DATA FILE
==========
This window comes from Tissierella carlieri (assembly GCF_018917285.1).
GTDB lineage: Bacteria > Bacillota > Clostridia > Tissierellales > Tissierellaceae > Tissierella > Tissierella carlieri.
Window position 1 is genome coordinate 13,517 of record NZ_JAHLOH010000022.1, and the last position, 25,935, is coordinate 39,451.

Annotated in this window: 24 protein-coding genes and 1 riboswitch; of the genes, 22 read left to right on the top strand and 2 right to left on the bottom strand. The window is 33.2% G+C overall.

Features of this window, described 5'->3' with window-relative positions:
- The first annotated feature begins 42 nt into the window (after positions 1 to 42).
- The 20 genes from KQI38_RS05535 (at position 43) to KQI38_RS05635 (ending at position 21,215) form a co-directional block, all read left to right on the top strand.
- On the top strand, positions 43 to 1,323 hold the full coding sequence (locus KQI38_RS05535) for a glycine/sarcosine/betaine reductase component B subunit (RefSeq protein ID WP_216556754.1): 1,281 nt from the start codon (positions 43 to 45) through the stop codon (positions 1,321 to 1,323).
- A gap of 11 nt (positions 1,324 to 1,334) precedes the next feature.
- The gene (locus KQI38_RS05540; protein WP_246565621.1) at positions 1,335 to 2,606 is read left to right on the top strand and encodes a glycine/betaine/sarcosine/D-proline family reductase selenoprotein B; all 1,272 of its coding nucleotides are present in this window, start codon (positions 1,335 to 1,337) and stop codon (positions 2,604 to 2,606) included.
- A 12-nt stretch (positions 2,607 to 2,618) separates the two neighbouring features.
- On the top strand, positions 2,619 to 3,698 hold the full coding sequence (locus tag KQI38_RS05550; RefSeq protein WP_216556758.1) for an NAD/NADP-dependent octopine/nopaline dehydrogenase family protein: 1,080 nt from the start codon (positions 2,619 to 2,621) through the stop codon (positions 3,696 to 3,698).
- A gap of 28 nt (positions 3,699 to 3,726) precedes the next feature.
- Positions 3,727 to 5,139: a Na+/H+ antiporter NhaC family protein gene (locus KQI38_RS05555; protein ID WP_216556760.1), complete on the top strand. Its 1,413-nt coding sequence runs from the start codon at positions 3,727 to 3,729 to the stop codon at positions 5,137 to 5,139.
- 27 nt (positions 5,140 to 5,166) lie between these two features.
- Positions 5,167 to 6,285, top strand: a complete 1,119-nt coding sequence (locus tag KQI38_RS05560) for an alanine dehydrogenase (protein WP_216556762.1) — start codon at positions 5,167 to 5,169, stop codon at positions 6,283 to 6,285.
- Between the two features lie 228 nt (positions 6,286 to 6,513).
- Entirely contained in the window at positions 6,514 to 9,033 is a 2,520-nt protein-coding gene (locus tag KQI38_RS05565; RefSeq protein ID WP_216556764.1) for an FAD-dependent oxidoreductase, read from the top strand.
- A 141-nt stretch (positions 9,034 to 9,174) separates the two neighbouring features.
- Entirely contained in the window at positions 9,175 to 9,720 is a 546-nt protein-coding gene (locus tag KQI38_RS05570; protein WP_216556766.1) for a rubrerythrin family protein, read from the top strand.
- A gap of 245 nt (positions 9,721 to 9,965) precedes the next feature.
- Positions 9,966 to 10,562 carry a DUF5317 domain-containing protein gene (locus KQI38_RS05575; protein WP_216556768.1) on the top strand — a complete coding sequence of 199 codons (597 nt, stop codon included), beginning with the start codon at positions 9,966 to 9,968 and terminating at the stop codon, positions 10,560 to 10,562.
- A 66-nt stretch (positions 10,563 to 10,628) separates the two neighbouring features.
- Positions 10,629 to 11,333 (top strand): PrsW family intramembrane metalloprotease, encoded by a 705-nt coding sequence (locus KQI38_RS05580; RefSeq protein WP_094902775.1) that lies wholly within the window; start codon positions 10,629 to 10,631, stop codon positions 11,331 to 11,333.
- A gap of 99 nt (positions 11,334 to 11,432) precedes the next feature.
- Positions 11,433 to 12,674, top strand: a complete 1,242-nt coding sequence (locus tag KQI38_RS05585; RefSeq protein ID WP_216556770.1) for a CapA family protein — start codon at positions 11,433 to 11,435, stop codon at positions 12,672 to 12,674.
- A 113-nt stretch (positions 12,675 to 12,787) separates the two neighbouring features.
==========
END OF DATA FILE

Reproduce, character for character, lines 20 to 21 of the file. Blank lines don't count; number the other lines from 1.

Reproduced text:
- Entirely contained in the window at positions 9,175 to 9,720 is a 546-nt protein-coding gene (locus tag KQI38_RS05570; protein WP_216556766.1) for a rubrerythrin family protein, read from the top strand.
- A gap of 245 nt (positions 9,721 to 9,965) precedes the next feature.